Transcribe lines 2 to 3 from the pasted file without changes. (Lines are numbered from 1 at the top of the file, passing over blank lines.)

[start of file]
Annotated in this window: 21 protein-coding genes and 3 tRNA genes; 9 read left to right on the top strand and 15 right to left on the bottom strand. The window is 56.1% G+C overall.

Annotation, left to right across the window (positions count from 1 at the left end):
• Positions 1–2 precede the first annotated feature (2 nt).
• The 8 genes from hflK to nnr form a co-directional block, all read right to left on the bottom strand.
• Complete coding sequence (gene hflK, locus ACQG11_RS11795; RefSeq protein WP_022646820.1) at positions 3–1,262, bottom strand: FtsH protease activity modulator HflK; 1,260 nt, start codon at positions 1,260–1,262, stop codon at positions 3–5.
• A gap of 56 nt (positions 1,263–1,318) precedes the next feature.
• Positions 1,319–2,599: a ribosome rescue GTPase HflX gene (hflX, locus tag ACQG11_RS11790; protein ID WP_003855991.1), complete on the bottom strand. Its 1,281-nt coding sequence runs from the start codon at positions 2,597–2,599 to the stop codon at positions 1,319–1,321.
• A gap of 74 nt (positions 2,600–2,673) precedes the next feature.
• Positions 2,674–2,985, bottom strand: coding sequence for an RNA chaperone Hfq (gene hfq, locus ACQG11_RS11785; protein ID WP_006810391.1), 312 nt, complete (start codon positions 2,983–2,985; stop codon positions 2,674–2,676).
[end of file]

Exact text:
Annotation, left to right across the window (positions count from 1 at the left end):
• Positions 1–2 precede the first annotated feature (2 nt).